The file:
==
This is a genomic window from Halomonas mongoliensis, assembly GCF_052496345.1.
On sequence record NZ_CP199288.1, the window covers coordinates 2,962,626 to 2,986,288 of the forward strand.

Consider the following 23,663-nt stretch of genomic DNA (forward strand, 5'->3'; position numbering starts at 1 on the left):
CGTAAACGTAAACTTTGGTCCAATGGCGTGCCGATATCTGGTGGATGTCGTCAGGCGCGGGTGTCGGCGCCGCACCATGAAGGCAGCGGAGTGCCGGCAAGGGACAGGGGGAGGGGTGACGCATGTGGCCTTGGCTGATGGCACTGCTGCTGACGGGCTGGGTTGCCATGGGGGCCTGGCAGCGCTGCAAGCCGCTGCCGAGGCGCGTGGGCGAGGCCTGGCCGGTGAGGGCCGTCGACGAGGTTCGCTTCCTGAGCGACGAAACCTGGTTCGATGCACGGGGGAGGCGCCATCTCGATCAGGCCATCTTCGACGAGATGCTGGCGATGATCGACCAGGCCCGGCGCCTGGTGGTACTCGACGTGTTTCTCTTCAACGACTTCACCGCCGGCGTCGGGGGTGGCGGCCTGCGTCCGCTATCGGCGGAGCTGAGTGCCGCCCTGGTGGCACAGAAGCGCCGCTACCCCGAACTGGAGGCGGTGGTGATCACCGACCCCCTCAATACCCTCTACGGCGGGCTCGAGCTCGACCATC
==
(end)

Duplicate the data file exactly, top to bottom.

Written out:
This is a genomic window from Halomonas mongoliensis, assembly GCF_052496345.1.
On sequence record NZ_CP199288.1, the window covers coordinates 2,962,626 to 2,986,288 of the forward strand.

Consider the following 23,663-nt stretch of genomic DNA (forward strand, 5'->3'; position numbering starts at 1 on the left):
CGTAAACGTAAACTTTGGTCCAATGGCGTGCCGATATCTGGTGGATGTCGTCAGGCGCGGGTGTCGGCGCCGCACCATGAAGGCAGCGGAGTGCCGGCAAGGGACAGGGGGAGGGGTGACGCATGTGGCCTTGGCTGATGGCACTGCTGCTGACGGGCTGGGTTGCCATGGGGGCCTGGCAGCGCTGCAAGCCGCTGCCGAGGCGCGTGGGCGAGGCCTGGCCGGTGAGGGCCGTCGACGAGGTTCGCTTCCTGAGCGACGAAACCTGGTTCGATGCACGGGGGAGGCGCCATCTCGATCAGGCCATCTTCGACGAGATGCTGGCGATGATCGACCAGGCCCGGCGCCTGGTGGTACTCGACGTGTTTCTCTTCAACGACTTCACCGCCGGCGTCGGGGGTGGCGGCCTGCGTCCGCTATCGGCGGAGCTGAGTGCCGCCCTGGTGGCACAGAAGCGCCGCTACCCCGAACTGGAGGCGGTGGTGATCACCGACCCCCTCAATACCCTCTACGGCGGGCTCGAGCTCGACCATC